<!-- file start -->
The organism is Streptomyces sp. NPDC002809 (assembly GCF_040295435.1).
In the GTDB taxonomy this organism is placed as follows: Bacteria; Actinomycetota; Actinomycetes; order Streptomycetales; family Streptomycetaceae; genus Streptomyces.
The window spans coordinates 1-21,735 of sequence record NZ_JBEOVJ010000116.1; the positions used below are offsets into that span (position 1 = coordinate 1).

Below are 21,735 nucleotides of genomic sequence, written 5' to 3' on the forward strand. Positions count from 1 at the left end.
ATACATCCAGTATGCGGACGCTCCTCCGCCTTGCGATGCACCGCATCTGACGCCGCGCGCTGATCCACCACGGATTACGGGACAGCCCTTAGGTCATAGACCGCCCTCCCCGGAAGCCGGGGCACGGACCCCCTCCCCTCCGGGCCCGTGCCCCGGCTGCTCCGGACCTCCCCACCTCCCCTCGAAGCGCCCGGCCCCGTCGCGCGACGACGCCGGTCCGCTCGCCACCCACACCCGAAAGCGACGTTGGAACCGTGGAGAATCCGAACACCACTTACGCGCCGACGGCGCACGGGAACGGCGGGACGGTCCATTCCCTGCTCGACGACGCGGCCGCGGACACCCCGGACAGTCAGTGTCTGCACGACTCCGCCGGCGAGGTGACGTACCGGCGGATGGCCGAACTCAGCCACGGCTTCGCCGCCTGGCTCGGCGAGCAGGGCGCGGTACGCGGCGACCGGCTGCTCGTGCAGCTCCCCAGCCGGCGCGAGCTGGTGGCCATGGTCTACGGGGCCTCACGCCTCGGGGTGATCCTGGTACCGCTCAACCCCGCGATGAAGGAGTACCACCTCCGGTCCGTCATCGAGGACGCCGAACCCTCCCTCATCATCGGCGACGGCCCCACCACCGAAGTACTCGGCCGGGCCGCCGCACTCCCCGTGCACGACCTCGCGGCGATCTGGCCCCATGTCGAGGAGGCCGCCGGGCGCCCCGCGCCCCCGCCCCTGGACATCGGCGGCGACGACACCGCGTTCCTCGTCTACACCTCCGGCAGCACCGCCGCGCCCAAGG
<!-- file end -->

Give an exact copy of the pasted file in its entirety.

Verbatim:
The organism is Streptomyces sp. NPDC002809 (assembly GCF_040295435.1).
In the GTDB taxonomy this organism is placed as follows: Bacteria; Actinomycetota; Actinomycetes; order Streptomycetales; family Streptomycetaceae; genus Streptomyces.
The window spans coordinates 1-21,735 of sequence record NZ_JBEOVJ010000116.1; the positions used below are offsets into that span (position 1 = coordinate 1).

Below are 21,735 nucleotides of genomic sequence, written 5' to 3' on the forward strand. Positions count from 1 at the left end.
ATACATCCAGTATGCGGACGCTCCTCCGCCTTGCGATGCACCGCATCTGACGCCGCGCGCTGATCCACCACGGATTACGGGACAGCCCTTAGGTCATAGACCGCCCTCCCCGGAAGCCGGGGCACGGACCCCCTCCCCTCCGGGCCCGTGCCCCGGCTGCTCCGGACCTCCCCACCTCCCCTCGAAGCGCCCGGCCCCGTCGCGCGACGACGCCGGTCCGCTCGCCACCCACACCCGAAAGCGACGTTGGAACCGTGGAGAATCCGAACACCACTTACGCGCCGACGGCGCACGGGAACGGCGGGACGGTCCATTCCCTGCTCGACGACGCGGCCGCGGACACCCCGGACAGTCAGTGTCTGCACGACTCCGCCGGCGAGGTGACGTACCGGCGGATGGCCGAACTCAGCCACGGCTTCGCCGCCTGGCTCGGCGAGCAGGGCGCGGTACGCGGCGACCGGCTGCTCGTGCAGCTCCCCAGCCGGCGCGAGCTGGTGGCCATGGTCTACGGGGCCTCACGCCTCGGGGTGATCCTGGTACCGCTCAACCCCGCGATGAAGGAGTACCACCTCCGGTCCGTCATCGAGGACGCCGAACCCTCCCTCATCATCGGCGACGGCCCCACCACCGAAGTACTCGGCCGGGCCGCCGCACTCCCCGTGCACGACCTCGCGGCGATCTGGCCCCATGTCGAGGAGGCCGCCGGGCGCCCCGCGCCCCCGCCCCTGGACATCGGCGGCGACGACACCGCGTTCCTCGTCTACACCTCCGGCAGCACCGCCGCGCCCAAGG